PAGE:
In a tender released on Tuesday, the District Council of Kimba invited quotes for a new brand strategy that will “empower Council, business and residents to tell its own story and unite people”.
The procurement document makes specific reference to the federal government’s controversial plan to build a national radioactive waste management facility 24km west of Kimba in Napandee.
The six-year debate about whether to store low and medium-level radioactive waste in Kimba has brought national and international media attention to the small Eyre Peninsula farming town, which has a population of just over 1000 people.
“[Kimba] is a beautiful rural community of residents who have chosen to live, work, raise families and retire in a safe environment,” the council tender states.
“The region is attracting significant national and international attention as the plans for hosting the National Radioactive Waste Management Facilities go ahead.
“Kimba is seeking to create a brand that will ensure that when the eyes of Australia turn to Kimba, they see beyond a radioactive waste facility and see Kimba in the way the community want it to be recognised.”
The tender outlines that the successful contractor must hold public forums and stakeholder meetings to “[determine] how the community wants to be understood in the market”.
Kimba Mayor Dean Johnson told InDaily he would prefer Kimba – the winner of the 2021 Agricultural Town of the Year award – to be recognised first as a “really friendly and welcoming town”.
“The media has been concentrated on the search for a national radioactive waste management facility,” he said.
“But we recognise our town and our community as much bigger than that.
“We’ve got an enormous amount of tourist attractions in our community, and we’ve worked really hard on things like our free camping areas and just other things to support tourists that come to our community.”
Asked if the nuclear waste facility was a branding issue for the town, Johnson said: “No, I don’t believe it is, but we want to do all we can to address the possible connotations that people may have preconceived ideas.”
“We really want to educate people and help show that the community is much wider than any single issue and just showcase our district as a wonderful place to come and visit.”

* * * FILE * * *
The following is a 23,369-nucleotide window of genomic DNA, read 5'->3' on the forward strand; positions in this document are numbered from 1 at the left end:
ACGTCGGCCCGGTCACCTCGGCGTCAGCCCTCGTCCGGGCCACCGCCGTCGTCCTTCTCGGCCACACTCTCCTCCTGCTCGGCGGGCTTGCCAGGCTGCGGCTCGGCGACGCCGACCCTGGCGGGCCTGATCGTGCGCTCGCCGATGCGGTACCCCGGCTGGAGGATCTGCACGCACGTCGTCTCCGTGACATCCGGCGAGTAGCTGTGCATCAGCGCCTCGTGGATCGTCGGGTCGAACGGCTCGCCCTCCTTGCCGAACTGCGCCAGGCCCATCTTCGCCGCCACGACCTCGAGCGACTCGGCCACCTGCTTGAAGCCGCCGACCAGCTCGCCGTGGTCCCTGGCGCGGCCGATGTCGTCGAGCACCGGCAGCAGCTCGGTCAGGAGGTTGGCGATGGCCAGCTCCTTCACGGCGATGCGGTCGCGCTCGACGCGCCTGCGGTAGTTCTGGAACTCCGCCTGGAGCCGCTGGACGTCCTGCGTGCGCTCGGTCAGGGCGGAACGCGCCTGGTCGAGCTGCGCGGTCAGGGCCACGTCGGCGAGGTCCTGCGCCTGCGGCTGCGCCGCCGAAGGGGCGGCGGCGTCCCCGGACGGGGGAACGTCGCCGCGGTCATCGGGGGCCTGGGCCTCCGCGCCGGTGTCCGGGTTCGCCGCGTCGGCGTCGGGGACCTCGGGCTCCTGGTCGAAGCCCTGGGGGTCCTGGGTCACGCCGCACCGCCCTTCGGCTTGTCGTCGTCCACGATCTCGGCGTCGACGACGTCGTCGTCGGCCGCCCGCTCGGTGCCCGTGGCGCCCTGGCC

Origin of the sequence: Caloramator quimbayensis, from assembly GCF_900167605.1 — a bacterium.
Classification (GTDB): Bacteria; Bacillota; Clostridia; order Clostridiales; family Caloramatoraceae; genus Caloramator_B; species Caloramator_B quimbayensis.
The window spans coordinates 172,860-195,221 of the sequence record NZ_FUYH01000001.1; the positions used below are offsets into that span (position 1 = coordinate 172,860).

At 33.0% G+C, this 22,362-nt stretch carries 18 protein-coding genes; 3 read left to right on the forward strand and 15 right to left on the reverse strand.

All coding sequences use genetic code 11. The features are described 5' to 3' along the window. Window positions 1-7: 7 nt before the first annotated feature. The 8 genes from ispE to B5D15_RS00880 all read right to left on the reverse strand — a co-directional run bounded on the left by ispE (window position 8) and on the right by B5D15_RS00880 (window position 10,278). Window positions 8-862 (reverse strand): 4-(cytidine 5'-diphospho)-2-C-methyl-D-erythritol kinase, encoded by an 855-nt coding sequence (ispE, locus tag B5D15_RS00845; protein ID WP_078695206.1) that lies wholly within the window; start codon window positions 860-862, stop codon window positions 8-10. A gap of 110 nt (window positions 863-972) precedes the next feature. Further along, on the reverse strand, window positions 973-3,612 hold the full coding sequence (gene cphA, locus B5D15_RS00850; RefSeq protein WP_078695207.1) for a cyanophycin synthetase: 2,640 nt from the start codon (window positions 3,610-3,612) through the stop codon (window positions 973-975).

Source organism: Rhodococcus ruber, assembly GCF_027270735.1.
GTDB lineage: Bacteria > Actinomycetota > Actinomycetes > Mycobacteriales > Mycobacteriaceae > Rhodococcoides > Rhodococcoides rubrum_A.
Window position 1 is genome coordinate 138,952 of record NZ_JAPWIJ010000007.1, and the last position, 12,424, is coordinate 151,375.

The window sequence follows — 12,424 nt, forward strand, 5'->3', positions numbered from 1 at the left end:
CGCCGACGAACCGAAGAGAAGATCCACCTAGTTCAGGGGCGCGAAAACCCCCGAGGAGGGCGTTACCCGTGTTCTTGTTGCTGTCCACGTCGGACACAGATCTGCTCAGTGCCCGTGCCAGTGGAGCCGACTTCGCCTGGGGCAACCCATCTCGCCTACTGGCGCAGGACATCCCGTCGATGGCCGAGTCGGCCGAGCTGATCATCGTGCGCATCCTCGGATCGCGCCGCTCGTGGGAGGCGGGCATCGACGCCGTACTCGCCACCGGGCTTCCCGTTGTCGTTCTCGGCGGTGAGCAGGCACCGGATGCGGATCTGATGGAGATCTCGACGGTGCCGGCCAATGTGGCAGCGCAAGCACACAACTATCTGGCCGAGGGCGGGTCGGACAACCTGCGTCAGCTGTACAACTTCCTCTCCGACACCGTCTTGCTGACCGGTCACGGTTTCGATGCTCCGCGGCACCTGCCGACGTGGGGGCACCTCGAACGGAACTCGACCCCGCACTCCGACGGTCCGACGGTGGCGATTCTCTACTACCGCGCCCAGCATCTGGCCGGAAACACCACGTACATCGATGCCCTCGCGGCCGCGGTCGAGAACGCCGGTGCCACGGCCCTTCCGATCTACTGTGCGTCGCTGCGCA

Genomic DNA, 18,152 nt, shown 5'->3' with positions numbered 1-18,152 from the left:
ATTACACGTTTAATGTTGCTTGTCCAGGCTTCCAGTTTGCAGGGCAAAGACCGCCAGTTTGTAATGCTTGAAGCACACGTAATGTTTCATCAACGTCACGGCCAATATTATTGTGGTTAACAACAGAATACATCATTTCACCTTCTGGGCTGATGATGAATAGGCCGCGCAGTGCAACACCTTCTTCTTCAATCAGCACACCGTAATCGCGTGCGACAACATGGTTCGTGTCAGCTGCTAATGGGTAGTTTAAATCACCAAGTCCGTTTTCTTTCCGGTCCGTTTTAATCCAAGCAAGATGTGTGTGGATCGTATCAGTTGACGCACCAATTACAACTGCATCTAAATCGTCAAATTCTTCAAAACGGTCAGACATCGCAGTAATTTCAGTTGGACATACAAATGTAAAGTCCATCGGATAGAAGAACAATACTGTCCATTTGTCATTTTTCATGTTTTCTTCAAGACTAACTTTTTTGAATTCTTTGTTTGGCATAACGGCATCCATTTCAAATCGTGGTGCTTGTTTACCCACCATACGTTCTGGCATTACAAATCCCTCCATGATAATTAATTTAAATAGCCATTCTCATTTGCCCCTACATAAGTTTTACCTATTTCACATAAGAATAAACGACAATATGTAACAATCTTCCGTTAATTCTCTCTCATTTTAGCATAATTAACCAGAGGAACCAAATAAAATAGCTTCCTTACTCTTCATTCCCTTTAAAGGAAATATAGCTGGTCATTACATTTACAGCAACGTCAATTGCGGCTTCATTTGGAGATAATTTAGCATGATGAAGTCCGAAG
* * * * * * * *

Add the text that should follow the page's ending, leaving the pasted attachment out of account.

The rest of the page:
Johnson has previously expressed his support for the waste facility, arguing it would help diversify Kimba’s predominately agricultural economy and “[guarantee] the future for nuclear medicine that benefits every single Australian”.
Preliminary investigative works on the 211-hectare agricultural site earmarked for the waste dump began late last year, despite the project being subject to a legal challenge from the Barngarla Determination Aboriginal Corporation (BDAC), which holds native title in the site’s surrounding areas.
Fears about the facility’s potential impact on local tourism and agriculture have been raised before.
In May 2022, Conservation Council SA, the state’s peak environmental body, called for a parliamentary inquiry to examine a range of concerns about the waste dump, including “potential adverse impacts on reputation-sensitive economic sectors including agriculture and tourism”.
A 2018 study commissioned by the federal Department of Industry Innovation and Science found “no credible evidence of any adverse impacts” on other towns across the world which have hosted radioactive waste facilities.
Federal Resources Minister Madeleine King earlier this month visited Kimba for the first time as minister to meet with community members and “discuss how the social and economic benefits of the project could be maximised for the local community”.
She also said she met with the BDAC Board during her visit.
King supports the waste facility progressing, although Premier Peter Malinauskas has said the Barngarla people should have a right to veto the project.
According to the federal government, the national nuclear waste facility will create 45 jobs during operation and Kimba will receive a “community development package” worth up to $31 million.
The package includes a $20 million community fund for long-term support, an $8 million grants package for economic and skills development and $3 million from the federal government’s Indigenous Advancement Strategy to support opportunities for First Nations people.
The nuclear facility, once constructed, is expected to be in place for more than 100 years.
A 2019 poll of 824 Kimba residents returned 61.6 per cent support for the nuclear waste facility proposal.
However, a separate poll of BDAC members returned a unanimous “no” vote from 83 participants.Jump to next article